Is there a smiley face in space?
For almost 25 years, the Hubble Space Telescope has been both an invaluable tool for astronomers and a source of some of the most stunning images ever taken of celestial objects, from exploding stars to graceful galaxies.
And now Hubble has spotted a "face" smiling down on us from outer space.
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It's not a real face, of course, just the fortuitous arrangement of a group of galaxies. Known formally as SDSS J1038+4849, this grinning galaxy cluster contains trillions of stars and is located some 4.5 billion light-years from Earth in the constellation Ursa Major, according to Slate's Bad Astronomy blog..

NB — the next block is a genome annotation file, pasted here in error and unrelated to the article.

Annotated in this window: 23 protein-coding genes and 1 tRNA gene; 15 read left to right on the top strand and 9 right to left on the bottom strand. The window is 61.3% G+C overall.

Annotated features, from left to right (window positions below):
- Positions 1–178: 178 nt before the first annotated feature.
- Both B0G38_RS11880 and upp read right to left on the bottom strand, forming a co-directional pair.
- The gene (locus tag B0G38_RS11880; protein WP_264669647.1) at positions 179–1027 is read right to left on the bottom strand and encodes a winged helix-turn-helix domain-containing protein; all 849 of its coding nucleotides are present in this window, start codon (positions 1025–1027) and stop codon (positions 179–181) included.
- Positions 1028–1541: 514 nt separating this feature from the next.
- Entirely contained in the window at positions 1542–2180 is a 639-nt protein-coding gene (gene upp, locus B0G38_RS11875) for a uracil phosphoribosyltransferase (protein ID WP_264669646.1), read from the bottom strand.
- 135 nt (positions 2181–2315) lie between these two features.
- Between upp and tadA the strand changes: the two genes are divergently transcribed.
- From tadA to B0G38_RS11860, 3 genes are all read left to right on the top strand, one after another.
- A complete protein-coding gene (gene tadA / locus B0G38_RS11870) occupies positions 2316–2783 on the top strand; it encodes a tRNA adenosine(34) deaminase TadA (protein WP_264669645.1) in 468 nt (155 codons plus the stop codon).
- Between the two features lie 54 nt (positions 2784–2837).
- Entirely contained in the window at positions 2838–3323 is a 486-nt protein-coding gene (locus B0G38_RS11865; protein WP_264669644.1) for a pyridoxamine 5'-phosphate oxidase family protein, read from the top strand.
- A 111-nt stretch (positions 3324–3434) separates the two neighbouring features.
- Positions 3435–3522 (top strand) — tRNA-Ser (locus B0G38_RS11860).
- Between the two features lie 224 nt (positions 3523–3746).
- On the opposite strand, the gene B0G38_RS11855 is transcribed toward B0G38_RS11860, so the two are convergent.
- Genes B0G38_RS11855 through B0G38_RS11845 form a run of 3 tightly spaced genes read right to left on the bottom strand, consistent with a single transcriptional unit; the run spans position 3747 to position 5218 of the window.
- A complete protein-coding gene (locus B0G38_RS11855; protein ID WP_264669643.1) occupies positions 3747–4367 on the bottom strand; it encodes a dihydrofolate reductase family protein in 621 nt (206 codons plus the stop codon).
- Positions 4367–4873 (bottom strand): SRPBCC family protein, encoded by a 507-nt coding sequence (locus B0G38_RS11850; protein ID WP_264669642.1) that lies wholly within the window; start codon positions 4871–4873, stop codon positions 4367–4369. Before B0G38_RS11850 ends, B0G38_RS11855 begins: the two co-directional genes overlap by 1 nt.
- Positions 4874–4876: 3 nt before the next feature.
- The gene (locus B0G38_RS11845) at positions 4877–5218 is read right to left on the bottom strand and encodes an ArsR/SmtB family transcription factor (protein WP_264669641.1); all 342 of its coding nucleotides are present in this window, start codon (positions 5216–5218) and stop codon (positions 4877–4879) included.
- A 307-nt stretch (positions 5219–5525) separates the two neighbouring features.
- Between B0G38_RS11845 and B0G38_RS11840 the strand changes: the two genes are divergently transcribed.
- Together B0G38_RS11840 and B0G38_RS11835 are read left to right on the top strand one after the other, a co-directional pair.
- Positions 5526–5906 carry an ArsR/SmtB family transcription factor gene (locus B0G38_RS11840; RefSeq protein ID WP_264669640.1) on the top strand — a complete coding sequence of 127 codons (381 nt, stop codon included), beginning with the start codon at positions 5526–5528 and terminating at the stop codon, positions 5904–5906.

The "eyes" are a pair of bright galaxies. The upturned "mouth," along with the arcs around the "face," are the result of gravitational lensing. This strange celestial phenomenon occurs when a the strong gravitational pull from a massive galaxy or galaxy cluster creates a warp in space-time. Any light that passes through this gravitational "lens" bends as it travels toward Earth.
Thus, when a light source, "lens," and an observer (like Hubble) are in perfect alignment, the light forms into arcs, called Einstein rings.
Phew! It's a bit complicated, but that face sure is beautiful!
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